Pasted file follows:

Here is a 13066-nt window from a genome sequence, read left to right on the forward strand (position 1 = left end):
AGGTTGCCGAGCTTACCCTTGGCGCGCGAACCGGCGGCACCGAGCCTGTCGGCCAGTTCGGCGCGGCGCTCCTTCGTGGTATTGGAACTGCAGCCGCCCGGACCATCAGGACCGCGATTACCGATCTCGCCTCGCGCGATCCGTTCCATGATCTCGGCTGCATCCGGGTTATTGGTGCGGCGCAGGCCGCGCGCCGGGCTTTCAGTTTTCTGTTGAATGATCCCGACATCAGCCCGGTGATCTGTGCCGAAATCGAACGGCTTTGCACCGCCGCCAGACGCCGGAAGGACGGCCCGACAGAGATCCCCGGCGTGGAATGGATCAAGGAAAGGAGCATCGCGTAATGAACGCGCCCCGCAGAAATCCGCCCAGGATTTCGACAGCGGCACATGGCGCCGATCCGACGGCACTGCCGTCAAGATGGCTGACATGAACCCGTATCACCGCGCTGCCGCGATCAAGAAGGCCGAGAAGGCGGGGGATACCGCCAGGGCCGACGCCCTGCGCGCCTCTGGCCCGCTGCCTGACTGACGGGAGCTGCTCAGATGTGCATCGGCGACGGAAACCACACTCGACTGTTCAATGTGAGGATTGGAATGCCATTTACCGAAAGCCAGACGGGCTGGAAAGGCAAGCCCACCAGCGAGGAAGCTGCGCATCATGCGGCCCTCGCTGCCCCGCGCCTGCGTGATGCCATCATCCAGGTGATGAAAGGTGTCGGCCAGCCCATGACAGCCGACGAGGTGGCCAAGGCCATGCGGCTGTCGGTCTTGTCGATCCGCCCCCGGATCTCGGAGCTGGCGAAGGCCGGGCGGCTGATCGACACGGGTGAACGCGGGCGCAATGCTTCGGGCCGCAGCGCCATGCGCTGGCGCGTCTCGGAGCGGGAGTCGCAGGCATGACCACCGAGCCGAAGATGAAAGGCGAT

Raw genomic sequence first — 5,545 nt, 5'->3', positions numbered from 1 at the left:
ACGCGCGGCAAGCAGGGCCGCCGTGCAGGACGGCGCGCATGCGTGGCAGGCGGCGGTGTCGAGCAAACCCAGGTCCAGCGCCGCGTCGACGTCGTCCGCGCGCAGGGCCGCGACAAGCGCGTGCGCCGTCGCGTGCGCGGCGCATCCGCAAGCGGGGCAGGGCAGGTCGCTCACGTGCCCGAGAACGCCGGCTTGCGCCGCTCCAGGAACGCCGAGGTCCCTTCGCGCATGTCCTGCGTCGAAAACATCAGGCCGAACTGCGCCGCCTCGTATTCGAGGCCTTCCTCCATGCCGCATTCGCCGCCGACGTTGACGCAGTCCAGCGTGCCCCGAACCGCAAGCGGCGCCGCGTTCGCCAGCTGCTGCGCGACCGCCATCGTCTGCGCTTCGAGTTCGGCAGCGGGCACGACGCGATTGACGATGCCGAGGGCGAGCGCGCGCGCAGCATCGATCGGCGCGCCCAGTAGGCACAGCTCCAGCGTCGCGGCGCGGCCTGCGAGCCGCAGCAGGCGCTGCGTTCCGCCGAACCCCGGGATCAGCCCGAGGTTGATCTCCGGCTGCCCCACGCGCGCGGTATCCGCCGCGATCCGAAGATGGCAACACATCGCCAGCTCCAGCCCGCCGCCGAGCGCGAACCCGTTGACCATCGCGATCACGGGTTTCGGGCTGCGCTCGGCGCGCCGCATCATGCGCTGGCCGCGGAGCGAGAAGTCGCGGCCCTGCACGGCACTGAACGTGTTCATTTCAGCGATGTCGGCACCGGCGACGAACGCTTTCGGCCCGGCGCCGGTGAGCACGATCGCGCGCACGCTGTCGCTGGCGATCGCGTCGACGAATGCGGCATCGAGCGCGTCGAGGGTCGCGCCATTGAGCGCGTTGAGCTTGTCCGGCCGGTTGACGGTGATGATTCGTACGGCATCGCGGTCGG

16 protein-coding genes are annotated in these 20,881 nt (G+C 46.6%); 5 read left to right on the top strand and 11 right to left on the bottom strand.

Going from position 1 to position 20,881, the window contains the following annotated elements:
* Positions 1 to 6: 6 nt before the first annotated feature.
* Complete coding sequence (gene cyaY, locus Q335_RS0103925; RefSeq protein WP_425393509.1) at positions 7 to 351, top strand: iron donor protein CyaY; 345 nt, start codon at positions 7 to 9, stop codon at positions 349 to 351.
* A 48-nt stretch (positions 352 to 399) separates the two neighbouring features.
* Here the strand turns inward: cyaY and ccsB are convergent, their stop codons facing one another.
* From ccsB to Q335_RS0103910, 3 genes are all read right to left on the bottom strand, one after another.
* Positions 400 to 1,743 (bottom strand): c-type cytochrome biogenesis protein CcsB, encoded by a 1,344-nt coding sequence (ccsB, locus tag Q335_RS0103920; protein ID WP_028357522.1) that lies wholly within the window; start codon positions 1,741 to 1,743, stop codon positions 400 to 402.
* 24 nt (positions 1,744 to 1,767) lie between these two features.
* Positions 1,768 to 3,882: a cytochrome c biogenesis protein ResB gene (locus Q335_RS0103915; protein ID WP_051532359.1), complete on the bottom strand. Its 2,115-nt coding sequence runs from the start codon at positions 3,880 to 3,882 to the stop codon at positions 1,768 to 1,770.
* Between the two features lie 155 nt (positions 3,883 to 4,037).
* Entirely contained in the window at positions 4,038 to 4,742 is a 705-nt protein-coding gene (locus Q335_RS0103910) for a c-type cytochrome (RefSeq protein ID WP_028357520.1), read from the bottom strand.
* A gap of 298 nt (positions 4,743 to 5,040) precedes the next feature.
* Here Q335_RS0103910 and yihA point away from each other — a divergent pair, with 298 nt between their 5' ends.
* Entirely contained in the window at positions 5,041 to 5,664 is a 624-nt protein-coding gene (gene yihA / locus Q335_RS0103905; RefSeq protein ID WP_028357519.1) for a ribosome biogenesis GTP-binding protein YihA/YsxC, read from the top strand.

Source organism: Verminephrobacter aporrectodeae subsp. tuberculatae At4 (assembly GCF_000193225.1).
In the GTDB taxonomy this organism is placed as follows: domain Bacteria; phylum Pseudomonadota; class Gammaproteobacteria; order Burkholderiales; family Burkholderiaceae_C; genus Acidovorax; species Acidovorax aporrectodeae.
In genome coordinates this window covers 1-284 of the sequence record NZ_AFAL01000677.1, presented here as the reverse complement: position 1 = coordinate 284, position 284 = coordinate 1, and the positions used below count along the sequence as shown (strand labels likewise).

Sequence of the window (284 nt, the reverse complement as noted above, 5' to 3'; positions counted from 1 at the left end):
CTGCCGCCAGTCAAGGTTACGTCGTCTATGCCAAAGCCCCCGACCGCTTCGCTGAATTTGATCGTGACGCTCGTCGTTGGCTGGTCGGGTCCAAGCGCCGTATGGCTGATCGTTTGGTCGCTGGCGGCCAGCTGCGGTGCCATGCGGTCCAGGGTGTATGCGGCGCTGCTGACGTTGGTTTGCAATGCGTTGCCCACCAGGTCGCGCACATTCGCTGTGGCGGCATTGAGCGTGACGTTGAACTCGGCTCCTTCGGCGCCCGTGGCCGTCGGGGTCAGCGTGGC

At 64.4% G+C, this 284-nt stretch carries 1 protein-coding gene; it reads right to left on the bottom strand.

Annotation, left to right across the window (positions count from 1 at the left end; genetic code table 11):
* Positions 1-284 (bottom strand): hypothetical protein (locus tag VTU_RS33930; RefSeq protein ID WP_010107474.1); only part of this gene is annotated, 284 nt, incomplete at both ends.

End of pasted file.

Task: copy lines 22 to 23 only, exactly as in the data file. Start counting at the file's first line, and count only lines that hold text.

In genome coordinates this window covers 1-284 of the sequence record NZ_AFAL01000677.1, presented here as the reverse complement: position 1 = coordinate 284, position 284 = coordinate 1, and the positions used below count along the sequence as shown (strand labels likewise).

Sequence of the window (284 nt, the reverse complement as noted above, 5' to 3'; positions counted from 1 at the left end):